J.P. Jain, J.
1. This is a second appeal by defendant Ramprasad against whom a decree for redemption on payment of Rs. 450/- has been passed by the Munsif Aimer District. Aimer and which has been upheld by the Civil Judge. Aimer
2. The facts leading to this appeal may be summarised as follows:--
There is a pucka Patti Posh shop facing north situate at village Pisangan in the district of Aimer. Deceased Rameshwarlal alleged that the said shop belonged to one Murlidhar son of Shri Hanotram Banear of Pisangan and it was martgaged by him with possession with Shri Harkaran on Bhadwa Sudi 5. Samwat year 1958 for securing a loan of Rs. 450/-% As disclosed by the deceased Rameshwarlal in the plaint, the mortgage amount was not to bear any interest and the mortgage was a usufructuary mortgage. It wag further alleged that Murlidhar died and his son Shrikishan by a registered sale deed dated 28-9-1953 transferred his rights to the plaintiff (deceased Remeshwarlal). According to the allegation in the plaint, Harkaran mortgagee died and Ramprasad appellant was his legal representative and he had been realising the rent from Heeralal who had been in occupation of the mortgaged shop as a tenant. It was also stated by the plaintiff that defendant Ramprasad delivered possession of the said shop on Bhadwa Sud 11 Samwat 2015 corresponding to 23-9-1958 to the plaintiff but the defendant No. 2 Heeralal continued to remain in possession as tenant But, defendant Ramprasad filed a suit for ejectment against defendant No. 2 Heeralal and obtained a decree against him and he thus came in actual physical possession of the suit shop. The plaintiff, therefore, prayed for a declaration that he is the owner of the suit shop and for delivery of possession. In the alternative, he claimed that a decree for redemption be passed and he be restored possession on payment of the mortgage amount of Rs. 450/- to defendant Ramprasad. This suit was instituted by the deceased Rameshwarlal in the court of Munsif. Ajmer District. Ajmer on 8th December, 1959. It may be mentioned here that the original suit was amended and the reliefs claimed finally were those as mentioned above.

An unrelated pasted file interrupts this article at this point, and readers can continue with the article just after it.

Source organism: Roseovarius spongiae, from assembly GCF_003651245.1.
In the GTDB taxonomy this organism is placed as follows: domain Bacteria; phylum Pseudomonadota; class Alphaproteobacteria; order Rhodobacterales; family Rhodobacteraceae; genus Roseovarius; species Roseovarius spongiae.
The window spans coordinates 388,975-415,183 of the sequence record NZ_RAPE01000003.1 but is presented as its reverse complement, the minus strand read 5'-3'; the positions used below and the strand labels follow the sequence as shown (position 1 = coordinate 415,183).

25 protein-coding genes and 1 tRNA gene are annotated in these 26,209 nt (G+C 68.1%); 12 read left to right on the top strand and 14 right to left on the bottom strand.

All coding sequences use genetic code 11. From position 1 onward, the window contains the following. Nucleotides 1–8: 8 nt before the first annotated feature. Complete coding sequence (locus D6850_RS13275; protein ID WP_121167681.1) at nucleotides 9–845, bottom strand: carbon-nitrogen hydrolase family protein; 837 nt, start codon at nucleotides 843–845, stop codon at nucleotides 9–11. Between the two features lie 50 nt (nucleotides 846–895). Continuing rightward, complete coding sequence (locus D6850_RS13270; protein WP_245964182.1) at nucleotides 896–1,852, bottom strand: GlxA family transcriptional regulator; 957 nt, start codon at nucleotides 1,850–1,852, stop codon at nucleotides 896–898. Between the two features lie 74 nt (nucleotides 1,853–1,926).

3. Defendant Ramprasad contested the suit He controverted all the allegations made by the plaintiff. He denied that Murlidhar was ever the owner of the suit shop. He also denied that the suit shop was mortgaged with Harkaran. He did not admit that he recovered rent from Heeralal as the legal representative of Harkaran. His contention was that he was the owner of the shop and he realised rent from Heeralal in his own right. He admitted to have obtained an order of eviction against his tenant Heeralal by filing the civil suit No. 655/1958 and he obtained possession from him and has been in actual physical possession of the shop since then
4. Heeralal did not put in appearance and the case was heard ex parte against him.
5. The learned trial Judge framed the following nine issues:--
1. Did the suit shop belong to Murlidhar?
2. Did Murlidhar's son Shri Kishen sell the said shop to plaintiff as alleged in para. 2 of the plaint.
3. Was the said shop mortgaged with possession by Murlidhar with Harkaran as alleged in para 3 of the plaint?
4. Did defendant No, 1 come in possession of the suit shop as the legal rer presentative of Harkaran?
5. Did defendant No. 1 deliver possession of the said shop to the plaintiff?
6. Is the defendant No. 1 estopped from denying the mortgage in view of his statement in Civil suit No. 555 of 19582
7. Is the suit barred by time?
8. Is defendant No. 1 entitled to spe-cial costs?
9. To what relief, is the plaintiff entitled?
6. Issue No. 5 was not pressed by the plaintiff during the trial. The learned Judge after trial held that the suit shop belonged to Murlidhar and after his death, his son Shrikishan sold his rights in the shop to the deceased plaintiff Ram-eshwarlal. He further held that the said shop was mortgaged with possession by Murlidhar with Harkaran as alleged by the plaintiff and the defendant Ramprasad came into possession of the said shop after the death of Harkaran as his legal representative. He also came to the conclusion on the basis of the statement made by Ramprasad in Civil Suit No. 655/58 that the factum of mortgage was admitted by him and he was accordingly estopped from denying the mortgage. The suit was found to be within limitation and accordingly, a decree for redemption of mortgage was passed in favour of the plaintiff on payment of the mortgage amount of Rs. 450/- by him. Being aggrieved of this decree, defendant Ramprasad preferred an appeal. Learned Civil Judge, Aimer, dealt with this appeal and after having agreed with the conclusions arrived at by the trial Judge dismissed the appeal. The learned Judge in appeal, however, held that in view of Section 59 of the Transfer of Property Act there was no valid mortgage but relying upon Lachhami Narain v. Kalyan. AIR 1960 Raj I (SB); he held that a suit for redemption of mortgage can be maintained. It is this decree that has been challenged by the appellant Ramprasad in second appeal.